QA Wolf, a cloud-based platform designed to detect bugs in software, today exited stealth and announced a $20 million funding round with contributions from Inspired Capital, Notation Capital, Operator Partners and Thiel Capital and several angel investors (among them Peter Thiel). CEO Jon Perl tells TechCrunch that the new cash will go toward expanding QA Wolf’s engineering team as well as ongoing sales and marketing efforts.
“As software developers ourselves — working in health tech and fintech, where even minor bugs could have an outsized impact on people’s lives — we know firsthand how critical robust end-to-end testing is for all software businesses,” Perl said. “Our vision is to become the ‘operating system for quality’ that companies use to improve the holistic quality of their applications, beginning with automated end-to-end testing.”
Perl argues that one of the most complex challenges in building software today is the cost — the people, time, infrastructure cost — to test code from an end user’s perspective. Indeed, Statista found that organizations spent around 23% of their annual IT budgets on quality assurance and testing between 2012 and 2019. Perl says most companies either hire testers who are paid a pittance to review software manually or use software-as-a-service solutions that have a high technical barrier to entry. Neither, obviously, are very desirable scenarios.
But wait, you might say — automated software testing platforms already exist in abundance. There’s Waldo for smartphone apps, Autify for both mobile and the web, and LambdaTest, to name a few. Some newer vendors’ approaches are quite novel, like Mobot’s, which relies on fleets of robots built to bug-test apps.
But Perl makes the case that QA Wolf removes the complexity of quality assurance testing like few others do. That’s because customers get support along the way, including help developing a test plan, writing and maintaining tests, investigating failures, and reporting bugs.
“No matter how big or how small a company is, development teams usually lack the expertise and time to write, run and maintain end-to-end tests in-house,” Perl said. “Knowing that, the market responded by creating lightweight tools that simplify the job or even enable non-technical people to develop test cases. While those tools definitely help, they’re attempting to solve the wrong problem. The fundamental problem is that the industry still treats test coverage as something to build, rather than something to buy.”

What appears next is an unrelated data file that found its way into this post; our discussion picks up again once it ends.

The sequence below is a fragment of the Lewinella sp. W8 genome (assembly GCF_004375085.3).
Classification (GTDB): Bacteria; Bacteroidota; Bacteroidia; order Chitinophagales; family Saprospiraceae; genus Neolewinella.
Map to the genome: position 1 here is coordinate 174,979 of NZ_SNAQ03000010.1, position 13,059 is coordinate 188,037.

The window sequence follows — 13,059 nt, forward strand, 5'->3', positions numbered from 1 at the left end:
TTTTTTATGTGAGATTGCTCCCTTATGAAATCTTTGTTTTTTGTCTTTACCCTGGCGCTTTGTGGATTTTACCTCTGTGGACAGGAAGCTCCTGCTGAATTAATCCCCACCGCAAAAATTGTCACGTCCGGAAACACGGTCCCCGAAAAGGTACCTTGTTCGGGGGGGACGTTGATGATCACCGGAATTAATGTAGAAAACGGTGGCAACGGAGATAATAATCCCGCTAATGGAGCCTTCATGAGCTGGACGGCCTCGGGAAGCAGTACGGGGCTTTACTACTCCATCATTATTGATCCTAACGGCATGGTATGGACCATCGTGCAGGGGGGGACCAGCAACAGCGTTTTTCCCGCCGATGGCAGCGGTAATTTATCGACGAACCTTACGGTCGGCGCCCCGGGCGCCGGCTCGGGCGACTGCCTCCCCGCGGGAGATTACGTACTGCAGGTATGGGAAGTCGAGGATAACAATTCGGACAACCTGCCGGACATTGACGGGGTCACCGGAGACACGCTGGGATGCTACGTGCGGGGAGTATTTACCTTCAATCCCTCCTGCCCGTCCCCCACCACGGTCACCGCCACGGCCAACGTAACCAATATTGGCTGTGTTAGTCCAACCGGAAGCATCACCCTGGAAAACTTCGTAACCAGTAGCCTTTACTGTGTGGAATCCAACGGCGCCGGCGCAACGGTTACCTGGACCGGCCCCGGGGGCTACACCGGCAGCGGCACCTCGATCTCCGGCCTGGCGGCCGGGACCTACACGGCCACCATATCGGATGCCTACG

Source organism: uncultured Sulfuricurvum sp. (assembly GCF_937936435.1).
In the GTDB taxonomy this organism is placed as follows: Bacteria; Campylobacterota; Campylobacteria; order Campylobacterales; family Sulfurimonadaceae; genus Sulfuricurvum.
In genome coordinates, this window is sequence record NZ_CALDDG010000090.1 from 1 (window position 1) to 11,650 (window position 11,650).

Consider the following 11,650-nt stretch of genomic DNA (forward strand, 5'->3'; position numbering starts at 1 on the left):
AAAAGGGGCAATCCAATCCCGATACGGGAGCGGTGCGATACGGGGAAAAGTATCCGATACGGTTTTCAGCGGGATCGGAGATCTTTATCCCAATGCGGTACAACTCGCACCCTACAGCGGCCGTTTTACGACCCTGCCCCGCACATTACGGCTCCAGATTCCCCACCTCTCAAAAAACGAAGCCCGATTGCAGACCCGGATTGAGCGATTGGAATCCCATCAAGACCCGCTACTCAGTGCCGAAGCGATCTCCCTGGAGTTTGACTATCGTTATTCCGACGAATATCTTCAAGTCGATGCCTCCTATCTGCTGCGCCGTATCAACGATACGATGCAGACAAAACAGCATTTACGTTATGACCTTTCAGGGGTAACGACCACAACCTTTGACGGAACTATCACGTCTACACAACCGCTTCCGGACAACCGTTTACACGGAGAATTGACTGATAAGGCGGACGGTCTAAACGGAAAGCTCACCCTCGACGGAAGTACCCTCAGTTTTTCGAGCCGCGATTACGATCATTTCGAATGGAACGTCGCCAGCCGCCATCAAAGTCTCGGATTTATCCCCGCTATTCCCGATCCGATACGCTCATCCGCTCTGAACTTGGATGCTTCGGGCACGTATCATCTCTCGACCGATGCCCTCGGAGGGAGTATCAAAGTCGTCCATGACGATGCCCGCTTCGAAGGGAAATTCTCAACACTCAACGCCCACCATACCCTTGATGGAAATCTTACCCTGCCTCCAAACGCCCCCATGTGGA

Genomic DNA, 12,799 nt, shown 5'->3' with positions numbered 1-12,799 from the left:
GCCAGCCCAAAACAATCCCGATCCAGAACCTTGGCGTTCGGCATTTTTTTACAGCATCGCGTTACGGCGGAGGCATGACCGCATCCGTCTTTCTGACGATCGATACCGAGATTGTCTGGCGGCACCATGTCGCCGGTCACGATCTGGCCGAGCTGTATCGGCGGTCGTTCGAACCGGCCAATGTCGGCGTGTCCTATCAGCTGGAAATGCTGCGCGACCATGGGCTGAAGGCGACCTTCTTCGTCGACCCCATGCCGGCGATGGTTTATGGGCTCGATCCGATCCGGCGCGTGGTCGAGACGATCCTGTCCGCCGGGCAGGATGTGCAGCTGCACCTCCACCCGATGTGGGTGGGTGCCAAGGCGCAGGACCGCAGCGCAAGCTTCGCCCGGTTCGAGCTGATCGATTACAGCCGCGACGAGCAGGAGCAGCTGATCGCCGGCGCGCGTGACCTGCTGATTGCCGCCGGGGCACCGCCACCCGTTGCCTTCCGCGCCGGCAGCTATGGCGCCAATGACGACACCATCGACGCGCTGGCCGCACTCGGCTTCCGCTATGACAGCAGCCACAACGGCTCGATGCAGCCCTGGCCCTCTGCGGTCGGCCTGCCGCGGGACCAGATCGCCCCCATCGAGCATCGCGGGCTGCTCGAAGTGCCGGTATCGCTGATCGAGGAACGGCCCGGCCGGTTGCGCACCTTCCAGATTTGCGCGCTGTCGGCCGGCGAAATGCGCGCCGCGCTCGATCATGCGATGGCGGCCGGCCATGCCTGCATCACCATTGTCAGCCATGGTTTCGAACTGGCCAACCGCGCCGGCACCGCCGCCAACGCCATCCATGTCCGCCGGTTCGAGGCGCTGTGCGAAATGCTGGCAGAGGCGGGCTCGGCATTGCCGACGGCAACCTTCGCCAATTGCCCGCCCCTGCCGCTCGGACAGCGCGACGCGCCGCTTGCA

Perl founded QA Wolf in 2019 with the goal of changing that, bringing on co-founders Laura Cressman and Scott Wilson. Perl was previously the head of technology at home service booking platform Dispatch and the CTO of pharmacy supply chain firm Zipdrug. Cressman was a senior software engineer at Cityblock Health, a healthcare company spun out of Alphabet’s Sidewalk Labs, while Wilson was an account manager at Amazon before joining Wyze Labs — his most recent employer prior to QA Wolf — as a director of growth marketing.
At a high level, QA Wolf integrates with companies’ existing internal systems to give a real-time view of their software’s performance. Clients submit a short demo of their app, which QA Wolf uses to build a testing plan and begin coding automated test suites. The platform supports most any software app accessible via the web, including those that leverage third-party services like Stripe and Salesforce.
As QA Wolf builds out test coverage, it works with clients to help build tests into their processes and address problems with tests as they crop up. Perl notes that tests are written in Playwright, an open source testing package, allowing them to be migrated to other platforms if customers so wish.
“QA Wolf solves both problems with our technology and people approach, and a business model that incentivizes high performing and accurate testing,” Perl said. “For executives and technical leaders, QA Wolf ensures that their customers are getting the best possible user experience — free of bugs — for a fraction of the cost of how QA was historically done.”
QA Wolf promises a lot. But in a sign that it’s delivering on at least some of those assurances, the 45-person startup already has more than 50 customers, including early-stage ventures like Vividly, Minno and Worksome. Perl declined to reveal revenue figures, but he said that he expects QA Wolf’s workforce to grow to 60 employees by the end of the year as new clients come online.
Perl claims that QA Wolf will continue to differentiate in the future by building datasets of tests across web apps, which will allow it to develop new products and services on top of what the company already offers.
“Through economies of scale, QA Wolf’s capabilities will only become more powerful, enabling us to deliver high test coverage at an even lower cost than in-house or outsourced alternatives,” he said, stressing that QA Wolf is in stable shape compared to the larger microenvironment for young startups. “The pandemic has been a positive for us by shortening sales cycles with the shift to Zoom … In terms of the broader slowdown in tech, so far we have not seen a slowdown in growth and had our biggest week ever for new sales last week. Our revenue has gone up 25x over the past year and business has doubled in the last 6 months alone.”
QA Wolf exits stealth with an end-to-end service for software testing by Kyle Wiggers originally published on TechCrunch
Originally published at techcrunch.com